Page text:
Lay of the Land: I finally know why the freed bird can sing
It's three years today since I started writing this column, with a piece about refugees of a feathered kind: two budgerigars who came to live with me after they were abandoned in my late brother's workplace.
These seemingly inconsequential creatures were once popular pets, for I regularly meet people who had one as a child. They invariably relate how the bird soon died, either from the loneliness of life cooped up in a cage, with perhaps a plastic bird acting as a pathetic placebo for a mate, or by flying out an open window. For budgerigars originally hail from Down Under, so escapees have a hard time finding birds of a feather with which to flock together. Instead of fat cats relishing the prospect of getting more than cream.
For 11 years, those beautiful birdbrains ruined my TV viewing, chirping and squawking at the sound, which seemed to trigger an instinctual memory of when they lived in noisy flocks. If I turned up the volume, they gamely followed suit. Despite her delicate appearance, the lemony hen in particular could honk for Ireland.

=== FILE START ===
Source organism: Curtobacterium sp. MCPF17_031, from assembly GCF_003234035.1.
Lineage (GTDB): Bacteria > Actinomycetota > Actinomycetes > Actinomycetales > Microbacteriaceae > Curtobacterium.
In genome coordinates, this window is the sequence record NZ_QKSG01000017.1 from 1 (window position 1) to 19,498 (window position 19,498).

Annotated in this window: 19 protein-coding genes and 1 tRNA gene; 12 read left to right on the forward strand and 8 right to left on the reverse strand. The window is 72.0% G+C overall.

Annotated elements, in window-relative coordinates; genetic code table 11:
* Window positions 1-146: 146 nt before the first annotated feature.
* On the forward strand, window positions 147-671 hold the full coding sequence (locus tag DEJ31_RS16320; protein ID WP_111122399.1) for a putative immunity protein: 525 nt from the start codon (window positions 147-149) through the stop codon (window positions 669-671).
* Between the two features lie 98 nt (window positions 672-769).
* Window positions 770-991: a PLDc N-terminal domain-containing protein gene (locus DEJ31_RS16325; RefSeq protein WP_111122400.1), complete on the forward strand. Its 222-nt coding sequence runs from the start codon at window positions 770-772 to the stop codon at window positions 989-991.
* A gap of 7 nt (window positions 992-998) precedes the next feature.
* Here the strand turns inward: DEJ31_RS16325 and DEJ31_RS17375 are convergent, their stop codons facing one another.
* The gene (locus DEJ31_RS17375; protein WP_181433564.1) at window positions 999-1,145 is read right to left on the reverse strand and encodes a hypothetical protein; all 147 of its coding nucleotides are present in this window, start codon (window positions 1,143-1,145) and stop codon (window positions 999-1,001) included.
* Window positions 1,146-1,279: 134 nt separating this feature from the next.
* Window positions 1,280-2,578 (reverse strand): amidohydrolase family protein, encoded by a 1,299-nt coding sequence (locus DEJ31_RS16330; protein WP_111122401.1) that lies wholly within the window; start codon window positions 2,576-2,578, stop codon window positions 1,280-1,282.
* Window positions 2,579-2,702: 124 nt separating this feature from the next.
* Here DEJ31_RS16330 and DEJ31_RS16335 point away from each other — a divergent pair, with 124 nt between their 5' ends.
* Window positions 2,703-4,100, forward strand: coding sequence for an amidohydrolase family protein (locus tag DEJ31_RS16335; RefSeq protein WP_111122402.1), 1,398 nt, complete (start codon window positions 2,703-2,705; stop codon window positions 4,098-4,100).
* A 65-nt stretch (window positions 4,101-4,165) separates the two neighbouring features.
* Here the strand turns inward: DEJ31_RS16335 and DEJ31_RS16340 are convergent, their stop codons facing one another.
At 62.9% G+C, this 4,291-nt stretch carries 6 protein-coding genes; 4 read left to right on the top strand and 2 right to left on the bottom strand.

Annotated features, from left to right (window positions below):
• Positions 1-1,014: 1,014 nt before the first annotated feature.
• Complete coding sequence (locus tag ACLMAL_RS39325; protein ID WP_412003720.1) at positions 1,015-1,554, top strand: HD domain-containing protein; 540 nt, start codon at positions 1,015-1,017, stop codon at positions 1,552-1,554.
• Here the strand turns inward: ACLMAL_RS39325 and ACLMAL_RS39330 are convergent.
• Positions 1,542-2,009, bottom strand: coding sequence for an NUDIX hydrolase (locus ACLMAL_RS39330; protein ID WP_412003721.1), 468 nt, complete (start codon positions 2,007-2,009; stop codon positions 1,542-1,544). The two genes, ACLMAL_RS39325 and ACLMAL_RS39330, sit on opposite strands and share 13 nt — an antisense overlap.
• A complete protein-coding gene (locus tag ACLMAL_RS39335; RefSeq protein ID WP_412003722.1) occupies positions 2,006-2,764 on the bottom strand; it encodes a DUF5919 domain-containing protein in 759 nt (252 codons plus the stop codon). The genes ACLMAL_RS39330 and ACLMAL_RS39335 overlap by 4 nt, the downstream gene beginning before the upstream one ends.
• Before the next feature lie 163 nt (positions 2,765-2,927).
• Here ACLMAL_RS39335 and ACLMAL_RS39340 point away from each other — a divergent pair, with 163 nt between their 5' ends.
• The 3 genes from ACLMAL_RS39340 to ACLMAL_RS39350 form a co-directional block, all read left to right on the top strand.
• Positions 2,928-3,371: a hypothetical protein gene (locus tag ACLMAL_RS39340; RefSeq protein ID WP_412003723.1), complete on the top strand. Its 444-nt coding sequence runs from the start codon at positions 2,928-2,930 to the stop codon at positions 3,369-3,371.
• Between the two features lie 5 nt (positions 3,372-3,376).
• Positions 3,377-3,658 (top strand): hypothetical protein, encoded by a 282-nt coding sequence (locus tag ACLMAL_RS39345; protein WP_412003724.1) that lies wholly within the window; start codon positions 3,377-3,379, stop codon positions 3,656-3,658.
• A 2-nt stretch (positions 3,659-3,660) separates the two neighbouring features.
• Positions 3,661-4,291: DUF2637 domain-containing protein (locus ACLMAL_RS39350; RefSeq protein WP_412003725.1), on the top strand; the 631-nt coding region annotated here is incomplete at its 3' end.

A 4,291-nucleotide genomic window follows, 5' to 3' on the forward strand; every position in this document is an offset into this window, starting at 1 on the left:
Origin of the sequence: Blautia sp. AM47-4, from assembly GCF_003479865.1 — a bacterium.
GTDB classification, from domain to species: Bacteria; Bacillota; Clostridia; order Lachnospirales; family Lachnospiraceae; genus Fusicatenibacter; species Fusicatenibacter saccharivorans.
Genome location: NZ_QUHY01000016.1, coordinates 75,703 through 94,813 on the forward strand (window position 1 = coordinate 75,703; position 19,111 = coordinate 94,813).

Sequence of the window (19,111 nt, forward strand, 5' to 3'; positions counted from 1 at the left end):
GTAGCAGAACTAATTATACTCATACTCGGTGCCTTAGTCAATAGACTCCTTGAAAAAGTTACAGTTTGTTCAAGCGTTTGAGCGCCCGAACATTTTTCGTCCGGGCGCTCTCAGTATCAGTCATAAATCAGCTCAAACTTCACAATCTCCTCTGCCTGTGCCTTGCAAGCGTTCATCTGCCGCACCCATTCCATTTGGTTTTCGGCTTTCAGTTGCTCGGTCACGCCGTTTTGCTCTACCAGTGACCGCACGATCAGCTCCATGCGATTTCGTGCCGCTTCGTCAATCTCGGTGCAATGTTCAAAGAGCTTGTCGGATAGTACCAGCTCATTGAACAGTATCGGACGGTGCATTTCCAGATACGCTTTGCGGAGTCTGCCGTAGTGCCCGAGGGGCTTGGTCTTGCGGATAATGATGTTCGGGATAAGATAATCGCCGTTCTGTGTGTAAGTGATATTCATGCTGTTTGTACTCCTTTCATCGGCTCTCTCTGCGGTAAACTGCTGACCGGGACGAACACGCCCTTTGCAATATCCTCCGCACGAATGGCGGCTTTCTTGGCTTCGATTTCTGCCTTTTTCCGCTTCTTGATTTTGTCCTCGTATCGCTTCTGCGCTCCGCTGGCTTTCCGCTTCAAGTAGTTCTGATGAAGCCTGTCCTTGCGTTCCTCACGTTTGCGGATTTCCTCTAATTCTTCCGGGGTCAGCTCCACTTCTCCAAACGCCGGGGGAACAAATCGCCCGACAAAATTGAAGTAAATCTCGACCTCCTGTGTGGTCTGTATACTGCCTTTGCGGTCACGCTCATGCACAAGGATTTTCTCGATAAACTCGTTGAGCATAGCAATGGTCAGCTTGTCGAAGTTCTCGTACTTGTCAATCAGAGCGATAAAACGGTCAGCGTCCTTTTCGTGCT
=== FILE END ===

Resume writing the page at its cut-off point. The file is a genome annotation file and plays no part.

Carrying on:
They were lucky to have each other. But the male had a bee in his brightly-coloured bonnet. He would mutter sourly back at me through the bars, as if angry with his lot.
Who could blame him? The people who dumped him probably shouted the prattling pair into silence before putting them through a bumpy bus ride into the city and life in a cage on top of a filing cabinet. A plastic red rose made their prison look pretty, but their lives no more lovely.
I bought a swing, which the green-and-yellow fellow took to rocking on grimly, hunched over and still bellyaching. Finally I opened the cage door - and discovered that they had never flown before, as they sat looking out, unsure what to do.
But you know what they say about a will finding a way. I bird-proofed my home and established an open door policy. Never once after they flew did the male bird use the swing again. And they found their voice - with a vengeance, emitting thrilling new sounds.
I Know Why The Caged Bird Sings is the poignant title of Maya Angelou's autobiography. Well, I think I know why the free bird does. Because it's fun.
Their end came soon after I moved to the country, with the lemony hen passing first.
Her loyal mate spent his final months among a colony of his own. Where, true to his nature, he took on the role of elder lemon, escorting chicks to the food and water stations.
Luckily, there is no shortage of their species around me in this country town. A visitor from Dublin once exclaimed that there was an escaped pet bird outside. I looked at the green finch on the feeder with a smile and remembered my feathered friends; now faraway but free forever.